Author(s): Grossberg, S. |
Citation: Neural Networks, 1 , 17-61.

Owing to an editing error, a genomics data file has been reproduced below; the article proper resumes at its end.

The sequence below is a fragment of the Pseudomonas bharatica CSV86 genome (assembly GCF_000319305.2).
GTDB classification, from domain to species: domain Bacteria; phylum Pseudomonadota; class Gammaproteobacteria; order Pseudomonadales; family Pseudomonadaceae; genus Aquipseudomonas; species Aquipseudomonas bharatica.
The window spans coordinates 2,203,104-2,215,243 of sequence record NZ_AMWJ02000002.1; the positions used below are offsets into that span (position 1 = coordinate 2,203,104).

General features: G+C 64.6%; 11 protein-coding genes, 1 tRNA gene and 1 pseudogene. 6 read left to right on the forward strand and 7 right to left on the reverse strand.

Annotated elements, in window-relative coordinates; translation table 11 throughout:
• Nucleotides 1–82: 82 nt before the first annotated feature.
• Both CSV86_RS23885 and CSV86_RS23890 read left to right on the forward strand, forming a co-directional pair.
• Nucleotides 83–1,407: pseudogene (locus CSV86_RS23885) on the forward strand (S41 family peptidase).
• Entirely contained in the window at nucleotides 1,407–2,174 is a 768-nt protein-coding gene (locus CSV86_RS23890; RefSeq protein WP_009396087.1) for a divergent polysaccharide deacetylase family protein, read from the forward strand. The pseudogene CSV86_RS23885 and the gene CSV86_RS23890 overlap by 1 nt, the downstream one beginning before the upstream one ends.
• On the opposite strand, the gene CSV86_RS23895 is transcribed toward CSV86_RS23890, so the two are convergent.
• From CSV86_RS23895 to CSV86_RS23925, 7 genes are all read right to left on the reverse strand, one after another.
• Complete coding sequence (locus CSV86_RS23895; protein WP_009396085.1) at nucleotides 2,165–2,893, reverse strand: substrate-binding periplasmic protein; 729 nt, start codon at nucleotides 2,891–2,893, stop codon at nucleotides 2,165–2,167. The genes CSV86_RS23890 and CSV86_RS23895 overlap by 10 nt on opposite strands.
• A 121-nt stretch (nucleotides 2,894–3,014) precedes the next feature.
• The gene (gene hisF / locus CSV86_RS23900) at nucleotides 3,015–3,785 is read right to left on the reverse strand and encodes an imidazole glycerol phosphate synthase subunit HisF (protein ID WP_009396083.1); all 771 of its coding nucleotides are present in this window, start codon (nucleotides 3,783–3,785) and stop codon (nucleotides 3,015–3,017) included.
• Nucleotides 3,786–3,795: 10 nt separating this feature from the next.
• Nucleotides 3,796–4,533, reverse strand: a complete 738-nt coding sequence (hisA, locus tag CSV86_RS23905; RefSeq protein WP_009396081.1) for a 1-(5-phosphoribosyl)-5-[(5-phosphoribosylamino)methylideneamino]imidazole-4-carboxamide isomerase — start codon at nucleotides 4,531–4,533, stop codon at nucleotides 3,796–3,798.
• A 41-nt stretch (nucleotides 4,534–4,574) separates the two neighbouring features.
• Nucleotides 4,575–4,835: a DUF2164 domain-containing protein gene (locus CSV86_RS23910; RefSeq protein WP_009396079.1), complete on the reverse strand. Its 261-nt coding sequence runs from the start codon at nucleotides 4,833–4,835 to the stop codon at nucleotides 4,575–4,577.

Abstract: An historical discussion is provided of the intellectual trends that caused nineteenth century interdisciplinary studies of physics and psychobiology by leading scientists such as Helmholtz, Maxwell, and Mach to splinter into separate twentieth-century scientific movements. The nonlinear, nonstationary, and nonlocal nature of behavioral and brain data are emphasized. Three sources of contemporary neural network research -- the binary, linear, and continuous-nonlinear models -- are noted. The remainder of the article describes results about continuous-nonlinear models: Many models of content-addressable memory are shown to be special cases of the Cohen-Grossberg model and global Liapunov function, including the additive, brain-state-in-a-box, McCulloch-Pitts, Boltzmann machine, Hartline-Ratliff-Miller; shunting, masking field, bidirectional associative memory, Volterra-Lotka, Gilpin-Ayala, and Eigen-Schuster models. A Liapunov functional method is described for proving global limit or oscillation theorems for nonlinear competitive systems when their decision schemes are globally consistent or inconsistent, respectively. The former case is illustrated by a model of a globally stable economic market, and the latter case is illustrated by a model of the voting paradox. Key properties of shunting competitive feedback networks are summarized, including the role of sigmoid signaling, automatic gain control, competitive choice and quantization, tunable filtering, total activity normalization, and noise suppression in pattern transformation and memory storage applications. Connections to models of competitive learning, vector quantization, and categorical perception are noted. Adaptive resonance theory (ART) models for self-stabilizing adaptive pattern recognition in response to complex real-time nonstationary input environments are compared with off-line models such as autoassociators, the Boltzmann machine, and back propagation. Special attention is paid to the stability and capacity of these models, and to the role of top-down expectations and attentional processing in the active regulation of both learning and fast information processing. Models whose performance and learning are regulated by internal gating and matching signals, or by external environmentally generated error signals, are contrasted with models whose learning is regulated by external teacher signals that have no analog in natural real-time environments. Examples from sensory-motor control of adaptive vector encoders, adaptive coordinate transformations, adaptive gain control by visual error signals, and automatic generation of synchronous multijoint movement trajectories illustrate the former model types. Internal matching processes are shown capable of discovering several different types of invariant environmental properties. These include ART mechanisms which discover recognition invariants, adaptive vector encoder mechanisms which discover movement invariants, and autoreceptive associative mechanisms which discover invariants of self-regulating target position maps.